Premise: Jack, a fading country singer, meets Ally, a songwriter who doesn’t think she has a chance. Their relationship launches Ally’s career, and delays Jack’s descent into self-destruction from alcoholism and pill addiction by, oh, several months, at least.

Hot Take: Any conversation about Hollywood being out of new ideas surely needs to include this one, right? This is our fourth time on the Star is Born roller coaster.

So once again our main strength here is in performances. Lady Gaga gives a stellar performance, especially in the key scene where Jack lures her on stage at one of his concerts to sing a song she wrote. The emotions that play over her face as she makes the choice to join him onstage, through to the elation at singing her song in front of a crowd of thousands. That scene is killer. From there, it’s just waiting for Ally’s push into actual music instead of country and Jack’s substance abuse issues to drive them apart, and wondering how bad it will be when everything hits a breaking point. Not… not the happiest ending, no it is not.

So… can’t say that the second half lives up to the first. Also the first half was a little troubling, because Jack’s pursuit of Ally was the sort of thing Me Too stories are made of, but I guess we were supposed to find it charming? I was busy trying to figure out if Ally was actually attracted to Jack or if she was too scared to walk away from a really uncomfortable flirtation.

It wasn’t as unhealthy as, say, that freak relationship from The Phantom Thread last year, or even Rocky Balboa’s first date with Adrian, but… Bradley Cooper’s my third or at least fourth favourite Alias veteran*, so I’d really like him to not be a creep, but he wrote that creepy-ass first date, and now I’m worried.

*He’s competitive with Kevin Weisman, but nobody can outrank Jennifer Garner and Victor Garber. Also it warmed by geek heart that he slipped two other Alias castmates into small but key roles.

5. Roma

Premise: An indigenous maid in early 70s Mexico works for a richer, whiter family. The family is falling apart, and her dirtbag boyfriend gets her pregnant and then vanishes faster than that Live Aid money disappeared into some Russian arms dealer’s bank account (callback joke! I am nailing this!), and then she gets to deal with all of that.

Hot take: I know Hollywood was just arguing that cinematography is a more essential part of film making than screenplay, but I don’t know, maybe tell a story?

That’s a harsh hot take, to be sure, but that is what hot takes are for, if I understand the term correctly.

This is certainly the most artistic of the nominees, so if it were to win, I could live with that. More than I could if it went to Green Book, I tell you what. The film, if I understand the discourse I’ve read since properly, is meant to be like memories. Most shots are from a single perspective: fixed but rotating cameras, inserting the viewer into the moment more fully than a lot of cuts and coverage would. And this is a very interesting shooting technique, more so, possibly, than Birdman’s faux-single take approach. So it’s well-shot, well-acted… it just feels a little narratively thin to me, and I am nothing if not a slut for narrative.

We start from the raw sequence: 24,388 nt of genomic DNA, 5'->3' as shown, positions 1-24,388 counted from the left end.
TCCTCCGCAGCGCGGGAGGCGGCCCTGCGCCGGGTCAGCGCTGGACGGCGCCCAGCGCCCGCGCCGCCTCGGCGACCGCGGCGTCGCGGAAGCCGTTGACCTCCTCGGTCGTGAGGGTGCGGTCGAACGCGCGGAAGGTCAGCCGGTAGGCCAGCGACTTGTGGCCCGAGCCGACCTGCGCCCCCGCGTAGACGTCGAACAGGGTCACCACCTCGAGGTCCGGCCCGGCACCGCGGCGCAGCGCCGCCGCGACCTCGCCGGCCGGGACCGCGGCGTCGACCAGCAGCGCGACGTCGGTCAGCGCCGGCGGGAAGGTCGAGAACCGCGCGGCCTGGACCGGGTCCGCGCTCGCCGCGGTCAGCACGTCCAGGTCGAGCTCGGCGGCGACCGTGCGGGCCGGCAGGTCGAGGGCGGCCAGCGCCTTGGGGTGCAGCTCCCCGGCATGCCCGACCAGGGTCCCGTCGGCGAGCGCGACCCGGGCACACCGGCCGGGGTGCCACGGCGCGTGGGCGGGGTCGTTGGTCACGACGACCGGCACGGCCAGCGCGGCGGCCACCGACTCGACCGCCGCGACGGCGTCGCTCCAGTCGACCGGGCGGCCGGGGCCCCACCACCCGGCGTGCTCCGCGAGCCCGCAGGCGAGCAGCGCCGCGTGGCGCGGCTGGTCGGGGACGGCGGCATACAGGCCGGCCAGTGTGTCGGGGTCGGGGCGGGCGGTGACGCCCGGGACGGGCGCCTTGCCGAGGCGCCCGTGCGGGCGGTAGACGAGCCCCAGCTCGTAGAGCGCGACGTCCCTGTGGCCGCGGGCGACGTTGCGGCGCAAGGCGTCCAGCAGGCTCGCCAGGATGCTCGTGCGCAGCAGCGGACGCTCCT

Probably worth watching, but if you watch it, don’t be on your phone. The visuals are as important as anything, even the dude doing martial arts with his dick flapping around.

I’m not kidding, that’s a thing that happens.

4. Black Panther

“Black Panther keeps his kingdom from trying to conquer the world,” and you’re like “Yeah.”

Premise: In the wake of his father’s death in Captain America: Civil War, Prince T’Challa returns to the secretly super-advanced kingdom of Wakanda to replace his recently departed father as king, only to face an unexpected challenge for both the throne and the role of Wakandan champion the Black Panther from the American cousin he didn’t know he had.

Hot take: Let’s not pretend that Disney didn’t throw their immense money and influence into finally breaking the “Super hero movies don’t get Oscar nominations” stigma.

Look. I’m not here to dis Black Panther, or complain how CG the third act is, or claim that it’s nomination is entirely based on Disney money, or any of the things that, I have to assume, primarily white comic nerds are doing in the wake of Marvel’s first black hero also being the first to land a Best Picture nomination. And it was never going to be Infinity War, because Infinity War broke a very simple rule… never show a man half a job. For all of its strengths, Infinity War is half a story.

Black Panther, however, is a complete tale, with an exploration of what a great nation’s responsibilities to the world might be, with a top-tier villain turn from Michael B. Jordan. If I were to name one Marvel Studios picture that deserved to make the Best Picture shortlist, yeah, I’d pick this one. In terms of superhero movies as a whole I would have backed Wonder Woman last year but that third act had some flaws, and not just in terms of CG. Logan certainly deserved more love than it got, but we’re here now.

Just remember, Marvel Zombies (a preferred term for hardcore Marvel fans)… this wouldn’t have happened if the Oscars hadn’t expanded the Best Picture category to “Up to ten” in the wake of the massive public uproar over The Dark Knight getting snubbed for that waste of time movie The Reader. So a Marvel movie was first to the podium, but DC changed the system.